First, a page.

How To Run 5k In 22 Minutes: Guide + Training Plan

The 5k is one of the most beloved race distances and certainly the most popular. It’s an impressive yet feasible milestone for new runners and offers experienced runners and marathoners the chance to step down the distance and ramp up the speed.

Just finishing a 5k can be a great goal, especially for beginners, but if you’ve been running for some time, setting a 5k time goal is a good way to work on your speed and set a PR

Many runners are appropriately challenged by running a 5k in 22 minutes.  In this guide, we will cover how to run 5k in 22 minutes and provide a training plan to run 5k in 22 minutes.

We will look at: 

  • How Far Is 5k?
  • 5k In 22 Minutes Pace
  • 5k in 22 Minutes Running Speed
  • How to Run 5k in 22 Minutes
  • Elements of Training to Run 5k in 22 Minutes
  • 5km In 22 Minutes Training Plan

Let’s get started!

A group of people trying to run 5k In 22 minutes.

How Far Is 5k?

Before we get into the nitty-gritty of running 5k in 22 minutes, let’s cover the basics. The “k” component of the 5k distance stands for the metric distance of a kilometer, so a 5k is 5000 meters. 

For runners in the United States who are more accustomed to miles, this converts to slightly longer than 3.1 miles. 

5k In 22 Minutes Pace

To run 5k in 22 minutes, you will need to run 7:03 per mile or 4:24 per kilometer. This means a 22-minute 5k pace is 7:03 per mile (7 minutes, 3 seconds) or 4:24 per kilometer (4 minutes, 24 seconds).

However, since most people looking to run 5k in 22 minutes want to break 22 minutes as a barrier (running 21:59 or faster), aim to run the race at a 7-minute per mile pace. This will give you a tiny buffer to come in under 22 minutes.

If you are running on a track, 5k in 22 minutes works out to 1:45 per 400 meters and 3:30 for 800 meters.

A man running on a treadmill.

5k in 22 Minutes Running Speed

If you are training to run 5k in 22 minutes on the treadmill, your race pace workouts will be run at a treadmill speed of 8.5 mph (13.7 km/hr).

How to Run 5k in 22 Minutes

Running a 5k in 22 minutes is an appropriate goal if you’ve run a 5k in 24 minutes or faster. If you have yet to run fairly close to this time, you might want to start with running 5k in 25 minutes.

You should also be able to run one mile in 7 minutes, as this will be your race pace for 5k in 22 minutes.

A road race.

Elements of Training to Run 5k in 22 Minutes

Our 22-minute 5k training plan involves running 4-5 days per week and resting at least one. You should be able to run 3-4 miles comfortably without stopping and have about 5-10 hours per week to train.

To run a 5k in 22 minutes, you need to follow a well-rounded training program with interval workouts, hills, distance runs, cross-training, and strength training.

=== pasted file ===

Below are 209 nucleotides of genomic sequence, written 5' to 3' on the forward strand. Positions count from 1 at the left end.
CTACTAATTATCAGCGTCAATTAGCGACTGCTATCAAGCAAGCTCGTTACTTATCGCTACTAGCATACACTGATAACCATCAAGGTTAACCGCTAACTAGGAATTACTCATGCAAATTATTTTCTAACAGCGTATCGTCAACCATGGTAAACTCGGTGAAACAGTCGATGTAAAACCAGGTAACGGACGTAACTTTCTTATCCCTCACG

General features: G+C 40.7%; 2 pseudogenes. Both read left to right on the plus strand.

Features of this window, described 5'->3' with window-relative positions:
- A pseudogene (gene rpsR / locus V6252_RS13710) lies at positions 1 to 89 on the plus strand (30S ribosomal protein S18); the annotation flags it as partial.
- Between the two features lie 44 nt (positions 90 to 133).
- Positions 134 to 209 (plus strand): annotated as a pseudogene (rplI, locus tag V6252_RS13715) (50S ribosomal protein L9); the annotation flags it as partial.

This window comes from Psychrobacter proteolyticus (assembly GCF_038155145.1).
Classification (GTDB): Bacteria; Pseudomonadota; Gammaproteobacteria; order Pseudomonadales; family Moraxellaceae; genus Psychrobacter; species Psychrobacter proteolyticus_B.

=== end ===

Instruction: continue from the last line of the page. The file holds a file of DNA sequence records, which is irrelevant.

Long Runs

You’ll have a long run just about every week. It serves as your primary endurance-building workout that gets progressively longer to help your body to improve your aerobic capacity, muscular endurance, and mental strength.

Long runs increase your mitochondrial density so that your muscles get more efficient at burning fat and producing energy aerobically. They strengthen your muscles, joints, bones, and connective tissues, along with your heart and lungs.

A close-up of people's leg while running.

Threshold Workouts

Threshold workouts are designed to improve your lactate threshold or the point at which your body is no longer able to clear lactate from the muscles as quickly as it is being produced. Beyond this point, you will rapidly fatigue, and your legs feel heavy and tired.

Threshold intervals train your body to handle running faster before hitting anaerobic efforts.

The lactate threshold occurs around 83-88% of your VO2 max, so your threshold run pace would be the pace you are running at 83-88% of your VO2 max according to your lab results or roughly the pace you could hold at max effort for an hour of running. 

For most runners, the threshold run pace is about 25-30 seconds per mile slower than the 5k race pace. Therefore, if you are training to run 5K in 22 minutes, your threshold workouts should be run around 7:20-7:30 per mile pace.

Hill Repeats

Hill repeats involve sprinting uphill, usually at near max effort. Hill sprints develop power, speed, and strength and can help increase your cadence or turnover.

When running hill sprints, drive with your glutes and hips, bring your knees up, keep your stride short and powerful, engage your core, and use a powerful arm swing. Because the focus is to build speed, run each hill as fast as possible.